The *kids* weren’t the only big winners in California’s Vergara ruling…
Reader: barely had the verdict been announced in the landmark legal case Vergara vs. Lemons when the verdict was reached. The Vergara verdict represents a huge win for the kids. My own favorite verdict came swiftly from value investor Whitney Tilson who *stopped the presses* an unprecedented quintuple times in order to announce that the Vergara decision was a *grand slam for students* and a *grim day for the Blob.* (Note: if you are regular reader of this blog, you are a de facto Blob member.) Which got me to wondering. Might there be some other beneficiaries of the Vergara victory, besides the kids that is? I’m recommending an extra lemon twist to today’s featured quaff—you’ll need it. Continue reading
Michelle Rhee and company serve up heaping helpings of some familiar fare
By Sarah Lahm
Michelle Rhee and her cavalry of status quo blasters recently braved the frigid Minnesota winter to present a veritable buffet of warmed-over ideas for boosting our sad, slumping schools and closing our many cavern-sized gaps. From *grit* and *rigor* to healthy portions of data consumed throughout the day to helpful tips on avoiding the unpleasant taste of *corporate education reform,* it was familiar fare—and there was plenty of it. Here’s a taste.
What’s behind those sky high charter salaries?
Harlem Village Academies chief Deborah Kenny earns $500,000 to run her burgeoning empire of excellence.
The eye-popping salaries commanded by some New York City charter execs are raising eyebrows, not to mention the hackles of haters. As a state-of-the-art technology known as Google quickly reveals, though, it’s not just in the Big Apple where charter chiefs are pulling down mad cheddar. But talking about money is so gauche, reader, which is why so many of these excellent execs insist on keeping compensation information to themselves. Continue reading
Former DC principal and whistle blower Adell Cothorne says don’t believe the hype about IMPACT.
The verdict is in and the results are unanimous: Washington DC’s IMPACT teacher evaluation system is a smashing success, successfully separating the highly effective wheat from the underperforming chaff—and sending the latter scrambling for the exits. But former DC principal Adell Cothorne warns the system’s cheerleaders to cool their jets, arguing that the system was deeply flawed from the outset, and that the most important lesson we can learn from IMPACT is not to repeat its mistakes. Here’s a look. Continue reading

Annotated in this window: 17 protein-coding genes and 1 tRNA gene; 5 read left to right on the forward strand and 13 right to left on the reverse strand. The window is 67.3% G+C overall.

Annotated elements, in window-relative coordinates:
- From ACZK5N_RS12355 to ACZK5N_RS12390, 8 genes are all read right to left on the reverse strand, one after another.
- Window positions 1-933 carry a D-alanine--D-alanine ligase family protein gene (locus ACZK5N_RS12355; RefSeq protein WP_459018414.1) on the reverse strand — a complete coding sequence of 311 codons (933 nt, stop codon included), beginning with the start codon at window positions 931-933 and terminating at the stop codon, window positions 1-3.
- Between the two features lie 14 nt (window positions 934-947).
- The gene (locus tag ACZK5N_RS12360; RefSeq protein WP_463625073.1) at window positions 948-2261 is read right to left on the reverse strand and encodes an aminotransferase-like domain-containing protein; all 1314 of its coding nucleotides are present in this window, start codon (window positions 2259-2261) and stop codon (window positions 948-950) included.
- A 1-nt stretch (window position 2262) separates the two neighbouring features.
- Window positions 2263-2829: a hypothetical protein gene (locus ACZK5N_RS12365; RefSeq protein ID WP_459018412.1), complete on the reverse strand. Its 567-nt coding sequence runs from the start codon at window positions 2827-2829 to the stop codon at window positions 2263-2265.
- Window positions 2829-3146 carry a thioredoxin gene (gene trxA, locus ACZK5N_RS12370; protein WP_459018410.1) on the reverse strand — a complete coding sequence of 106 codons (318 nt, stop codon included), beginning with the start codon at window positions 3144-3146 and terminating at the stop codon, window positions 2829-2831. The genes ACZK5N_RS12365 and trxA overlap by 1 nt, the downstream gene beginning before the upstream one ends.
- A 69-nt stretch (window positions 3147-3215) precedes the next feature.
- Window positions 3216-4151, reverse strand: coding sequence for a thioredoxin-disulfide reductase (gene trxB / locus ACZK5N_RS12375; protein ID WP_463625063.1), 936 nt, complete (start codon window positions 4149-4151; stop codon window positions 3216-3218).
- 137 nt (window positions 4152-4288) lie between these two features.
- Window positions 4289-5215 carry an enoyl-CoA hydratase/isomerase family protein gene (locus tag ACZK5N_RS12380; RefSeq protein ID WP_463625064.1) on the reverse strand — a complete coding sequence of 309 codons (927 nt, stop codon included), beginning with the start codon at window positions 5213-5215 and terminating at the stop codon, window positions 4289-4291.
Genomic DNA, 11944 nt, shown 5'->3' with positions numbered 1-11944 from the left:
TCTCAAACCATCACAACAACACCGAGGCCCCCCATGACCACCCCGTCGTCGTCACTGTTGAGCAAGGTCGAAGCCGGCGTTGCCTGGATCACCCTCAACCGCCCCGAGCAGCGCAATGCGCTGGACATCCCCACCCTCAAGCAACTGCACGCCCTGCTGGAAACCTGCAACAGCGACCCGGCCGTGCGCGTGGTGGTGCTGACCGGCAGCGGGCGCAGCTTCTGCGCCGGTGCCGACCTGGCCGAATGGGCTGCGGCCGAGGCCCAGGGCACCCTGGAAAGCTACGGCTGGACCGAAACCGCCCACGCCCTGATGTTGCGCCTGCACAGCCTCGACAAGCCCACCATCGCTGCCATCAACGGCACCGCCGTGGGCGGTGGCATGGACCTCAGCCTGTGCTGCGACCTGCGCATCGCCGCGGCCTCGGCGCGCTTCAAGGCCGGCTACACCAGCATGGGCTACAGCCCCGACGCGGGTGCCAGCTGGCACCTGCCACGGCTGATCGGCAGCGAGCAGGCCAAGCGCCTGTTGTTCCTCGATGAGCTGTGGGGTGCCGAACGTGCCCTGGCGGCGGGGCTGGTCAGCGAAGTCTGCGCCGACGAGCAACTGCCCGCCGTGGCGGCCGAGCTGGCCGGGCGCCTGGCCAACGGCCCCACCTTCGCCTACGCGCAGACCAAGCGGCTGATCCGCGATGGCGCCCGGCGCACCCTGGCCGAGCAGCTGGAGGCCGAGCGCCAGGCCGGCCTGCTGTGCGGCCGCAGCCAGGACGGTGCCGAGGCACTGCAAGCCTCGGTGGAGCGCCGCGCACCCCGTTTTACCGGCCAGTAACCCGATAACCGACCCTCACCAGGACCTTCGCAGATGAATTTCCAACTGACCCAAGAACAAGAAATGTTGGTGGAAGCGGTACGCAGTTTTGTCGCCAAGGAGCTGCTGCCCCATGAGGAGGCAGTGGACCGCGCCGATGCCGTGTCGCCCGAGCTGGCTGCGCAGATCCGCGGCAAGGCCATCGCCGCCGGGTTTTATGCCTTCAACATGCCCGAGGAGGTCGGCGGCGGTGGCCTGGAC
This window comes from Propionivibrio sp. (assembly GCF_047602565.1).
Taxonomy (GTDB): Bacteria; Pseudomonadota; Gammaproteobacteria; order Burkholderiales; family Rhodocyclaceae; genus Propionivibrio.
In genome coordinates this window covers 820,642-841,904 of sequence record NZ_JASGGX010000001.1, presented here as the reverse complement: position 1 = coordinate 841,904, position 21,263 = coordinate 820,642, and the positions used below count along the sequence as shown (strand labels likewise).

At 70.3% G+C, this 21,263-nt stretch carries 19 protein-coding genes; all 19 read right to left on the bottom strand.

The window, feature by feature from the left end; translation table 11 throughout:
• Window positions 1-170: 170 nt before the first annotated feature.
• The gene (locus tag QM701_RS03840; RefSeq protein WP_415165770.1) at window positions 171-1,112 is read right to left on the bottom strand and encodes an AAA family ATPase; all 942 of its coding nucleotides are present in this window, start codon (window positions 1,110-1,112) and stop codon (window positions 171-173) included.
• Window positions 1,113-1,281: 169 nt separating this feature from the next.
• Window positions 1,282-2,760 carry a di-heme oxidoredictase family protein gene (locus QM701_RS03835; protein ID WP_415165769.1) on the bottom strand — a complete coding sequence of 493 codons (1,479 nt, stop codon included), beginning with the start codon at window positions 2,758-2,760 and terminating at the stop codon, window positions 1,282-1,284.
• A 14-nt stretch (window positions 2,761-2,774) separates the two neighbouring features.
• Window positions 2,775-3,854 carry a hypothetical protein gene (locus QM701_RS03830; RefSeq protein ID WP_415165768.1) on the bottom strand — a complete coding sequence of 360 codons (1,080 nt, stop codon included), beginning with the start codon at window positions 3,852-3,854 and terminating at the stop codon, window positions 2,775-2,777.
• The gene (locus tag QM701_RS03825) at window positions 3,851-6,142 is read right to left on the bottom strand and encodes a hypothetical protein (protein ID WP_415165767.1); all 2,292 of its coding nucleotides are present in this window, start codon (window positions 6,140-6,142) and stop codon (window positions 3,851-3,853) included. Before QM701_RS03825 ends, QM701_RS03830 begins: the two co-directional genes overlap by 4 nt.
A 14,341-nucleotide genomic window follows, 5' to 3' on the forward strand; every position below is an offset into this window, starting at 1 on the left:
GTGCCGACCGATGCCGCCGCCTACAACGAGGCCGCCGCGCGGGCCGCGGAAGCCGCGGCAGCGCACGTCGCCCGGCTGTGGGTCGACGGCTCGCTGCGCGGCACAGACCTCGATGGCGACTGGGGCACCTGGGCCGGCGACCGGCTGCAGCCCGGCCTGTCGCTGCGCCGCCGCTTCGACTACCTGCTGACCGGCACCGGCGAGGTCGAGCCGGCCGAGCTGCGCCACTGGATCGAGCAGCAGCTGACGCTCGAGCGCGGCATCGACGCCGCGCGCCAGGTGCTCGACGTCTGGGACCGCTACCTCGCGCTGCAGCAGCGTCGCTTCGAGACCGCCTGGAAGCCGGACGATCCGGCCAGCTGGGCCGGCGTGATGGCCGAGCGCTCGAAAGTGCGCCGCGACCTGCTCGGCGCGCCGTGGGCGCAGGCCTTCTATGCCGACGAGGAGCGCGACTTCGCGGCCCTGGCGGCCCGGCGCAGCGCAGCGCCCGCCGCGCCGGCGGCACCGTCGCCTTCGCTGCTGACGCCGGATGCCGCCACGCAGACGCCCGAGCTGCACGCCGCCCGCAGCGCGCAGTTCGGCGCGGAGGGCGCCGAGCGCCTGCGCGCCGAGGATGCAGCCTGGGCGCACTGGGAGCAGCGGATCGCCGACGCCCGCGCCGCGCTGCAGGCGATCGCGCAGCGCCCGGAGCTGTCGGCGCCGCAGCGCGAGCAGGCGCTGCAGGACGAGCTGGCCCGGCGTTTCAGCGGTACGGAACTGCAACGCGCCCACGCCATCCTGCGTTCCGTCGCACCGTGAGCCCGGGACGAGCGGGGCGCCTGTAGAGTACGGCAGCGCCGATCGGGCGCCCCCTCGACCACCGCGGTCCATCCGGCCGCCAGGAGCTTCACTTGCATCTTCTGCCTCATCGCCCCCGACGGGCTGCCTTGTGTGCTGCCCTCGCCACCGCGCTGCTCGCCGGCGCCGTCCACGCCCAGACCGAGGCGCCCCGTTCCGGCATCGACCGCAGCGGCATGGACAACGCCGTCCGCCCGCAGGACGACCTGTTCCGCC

Whistleblower Adell Cothorne reflects on Rhee, Ravitch and why she’s in the fight to save public education
DC principal, whistleblower and cupcake baker Adell Cothorne.
Now some of you may know my story. For those of you who don’t, allow me to introduce myself. My name is Adell Cothorne. I am a former District of Columbia Public School (DCPS) principal. If my name sounds vaguely familiar, it’s because I garnered some national attention when I filed a whistleblower’s lawsuit against DCPS in regards to alleged test tampering by members of my school staff. But enough about me (for now). I recently had the opportunity to hear the views of two women who currently have a significant impact on education and I’d like to tell you about it.
Who were the two women, you ask? None other than Michelle Rhee and Diane Ravitch. The fact that these two women were speaking in the city of Philadelphia within 24 hours of each other was significant. Two women with completely different views on America’s current education system speaking in a city experiencing educational dysfunction – on steroids. The movie script practically writes itself.